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Transverse section image of dilated MPD:    Ultrasound image- dilated MPD:       

This adult patient had a history of acute pancreatitis some time ago. On following up this case, sonography of the pancreas showed a markedly dilated main pancreatic duct (MPD) measuring 15 mm. in width. One of the sequelae of acute/ chronic pancreatitis is fibrosis of part or whole of the pancreas, and resultant obstruction to the pancreatic duct. In the images above, the obstruction to the main pancreatic duct has occurred at the head of pancreas. Such changes in the pancreas are also present in chronic obstructive pancreatitis. Ultrasound images are courtesy of Dr. Prasenjeet Singh, MD, India.

References: Article on pancreatitis- Cleveland clinic (free article and images) 

Ultrasound image- dilated pancreatic duct:             Calculus in pancreatic duct: 

This middle aged lady had h/o dyspepsia for which sonography of the pancreas was done. Ultrasound images show markedly dilated main pancreatic duct (5 mm.) with a calculus (stone) seen as an echogenic nidus in the terminal part of the main pancreatic duct, within the head of pancreas. Pancreatic duct calculi are seen within the main pancreatic duct whilst echogenic foci in the pancreatic gland itself are called calcifications. Both pancreatic calcification and calculi are usually the result of chronic pancreatitis and are more common in alcoholics. Ultrasound images of pancreatic duct calculus are courtesy of Dr. Prasenjeet Singh, MD, India.

Pancreatitis is defined as inflammation of the pancreas. Pancreatitis may be acute or chronic. Acute pancreatitis is characterised by sudden inflammation of the pancreas and may be mild or severe.

Mild pancreatitis is sonographically visualised as a swollen oedematous pancreas with inhomogenous echotexture and poorly defined margins of the pancreas. There may be fluid around the margins of the pancreas and in certain cases pseudocyst may also be present in close relation to the pancreas.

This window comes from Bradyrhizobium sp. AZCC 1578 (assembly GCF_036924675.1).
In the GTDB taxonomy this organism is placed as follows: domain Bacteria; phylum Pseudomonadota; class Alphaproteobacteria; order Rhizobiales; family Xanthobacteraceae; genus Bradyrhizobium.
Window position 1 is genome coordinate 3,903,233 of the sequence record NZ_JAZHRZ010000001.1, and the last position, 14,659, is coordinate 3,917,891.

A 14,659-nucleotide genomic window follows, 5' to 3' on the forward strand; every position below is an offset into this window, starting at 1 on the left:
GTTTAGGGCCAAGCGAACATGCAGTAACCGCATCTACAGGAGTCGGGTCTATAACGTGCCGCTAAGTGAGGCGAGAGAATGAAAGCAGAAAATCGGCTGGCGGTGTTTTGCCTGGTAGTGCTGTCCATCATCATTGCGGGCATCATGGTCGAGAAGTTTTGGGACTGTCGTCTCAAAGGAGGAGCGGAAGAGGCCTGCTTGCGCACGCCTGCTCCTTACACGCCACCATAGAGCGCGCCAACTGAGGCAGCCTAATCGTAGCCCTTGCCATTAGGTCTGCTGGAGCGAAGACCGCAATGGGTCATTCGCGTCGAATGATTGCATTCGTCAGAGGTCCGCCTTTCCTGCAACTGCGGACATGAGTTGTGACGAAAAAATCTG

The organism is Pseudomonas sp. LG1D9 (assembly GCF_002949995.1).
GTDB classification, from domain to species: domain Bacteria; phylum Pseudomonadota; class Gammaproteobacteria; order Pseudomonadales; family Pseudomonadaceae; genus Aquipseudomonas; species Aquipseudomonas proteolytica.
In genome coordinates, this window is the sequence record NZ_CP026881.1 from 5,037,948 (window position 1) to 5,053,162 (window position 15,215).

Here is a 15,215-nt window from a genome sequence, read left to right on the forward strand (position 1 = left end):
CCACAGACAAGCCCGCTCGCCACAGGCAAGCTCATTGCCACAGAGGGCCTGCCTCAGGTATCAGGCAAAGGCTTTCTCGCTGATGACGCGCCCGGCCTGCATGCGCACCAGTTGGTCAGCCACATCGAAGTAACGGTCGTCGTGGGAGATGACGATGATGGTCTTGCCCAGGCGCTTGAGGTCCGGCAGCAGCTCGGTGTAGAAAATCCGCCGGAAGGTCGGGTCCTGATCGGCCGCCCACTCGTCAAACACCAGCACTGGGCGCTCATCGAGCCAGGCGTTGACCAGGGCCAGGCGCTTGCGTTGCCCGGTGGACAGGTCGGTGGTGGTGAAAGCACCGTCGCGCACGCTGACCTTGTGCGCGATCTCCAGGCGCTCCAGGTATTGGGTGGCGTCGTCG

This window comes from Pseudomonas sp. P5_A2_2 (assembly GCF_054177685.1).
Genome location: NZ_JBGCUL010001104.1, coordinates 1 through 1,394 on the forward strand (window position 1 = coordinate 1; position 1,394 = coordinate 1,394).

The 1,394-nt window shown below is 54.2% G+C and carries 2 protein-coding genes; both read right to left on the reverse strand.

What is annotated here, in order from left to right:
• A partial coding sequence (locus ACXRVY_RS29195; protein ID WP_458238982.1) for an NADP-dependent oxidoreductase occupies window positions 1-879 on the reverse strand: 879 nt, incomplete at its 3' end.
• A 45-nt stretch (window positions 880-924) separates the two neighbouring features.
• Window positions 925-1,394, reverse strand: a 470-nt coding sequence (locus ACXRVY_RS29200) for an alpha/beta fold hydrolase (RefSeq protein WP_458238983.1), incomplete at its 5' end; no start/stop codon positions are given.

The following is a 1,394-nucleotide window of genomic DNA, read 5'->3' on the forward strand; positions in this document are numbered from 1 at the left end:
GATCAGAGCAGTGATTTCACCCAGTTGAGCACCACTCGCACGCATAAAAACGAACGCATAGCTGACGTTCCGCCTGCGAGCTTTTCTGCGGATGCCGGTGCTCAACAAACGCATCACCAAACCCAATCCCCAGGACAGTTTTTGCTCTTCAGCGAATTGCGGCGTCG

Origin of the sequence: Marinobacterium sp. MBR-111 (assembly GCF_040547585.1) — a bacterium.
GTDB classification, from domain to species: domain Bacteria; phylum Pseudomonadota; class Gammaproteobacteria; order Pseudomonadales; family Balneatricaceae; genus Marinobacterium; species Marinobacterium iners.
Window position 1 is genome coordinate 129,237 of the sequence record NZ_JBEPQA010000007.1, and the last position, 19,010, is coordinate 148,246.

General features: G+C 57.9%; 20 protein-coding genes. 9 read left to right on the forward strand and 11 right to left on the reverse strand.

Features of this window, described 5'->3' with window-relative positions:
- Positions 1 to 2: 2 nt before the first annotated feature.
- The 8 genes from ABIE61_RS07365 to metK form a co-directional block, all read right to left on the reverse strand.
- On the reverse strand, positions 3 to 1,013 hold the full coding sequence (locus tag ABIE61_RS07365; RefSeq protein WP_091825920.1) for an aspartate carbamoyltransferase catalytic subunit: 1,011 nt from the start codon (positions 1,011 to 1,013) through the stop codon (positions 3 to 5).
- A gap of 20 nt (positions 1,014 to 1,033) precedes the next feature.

Severe pancreatitis is usually associated with focal or widespread necrosis of the severe acute pancreatitis, there may be widespread organ dysfunction and treatment would have to be prompt to prevent severe morbidity or even in certain cases, mortality. Mild acute pancreatitis can be treated conservatively and has excellent prognosis.

The ultrasound images above reveal a case of acute pancreatitis following alcohol intake in a known alcoholic. The images show swollen, oedematous pancreas with inhomogeneous echotexture as described above. The anteroposterior diameter of the pancreas varies between 2.5 to 3.5 cm in this case, with a global increase in the  volume. There is also evidence of minmal peri-pancreatic fluid in this patient. Colour Doppler ultrasound also was done, but which showed little or no vascularity of the pancreas in this patient. Ultrasound image of the pelvis shows a small amount of fluid around the sides of the urinary bladder, also evidence of the inflammatory process of the pancreas.


ultrasound imaging of acute pancreatitis- medscape article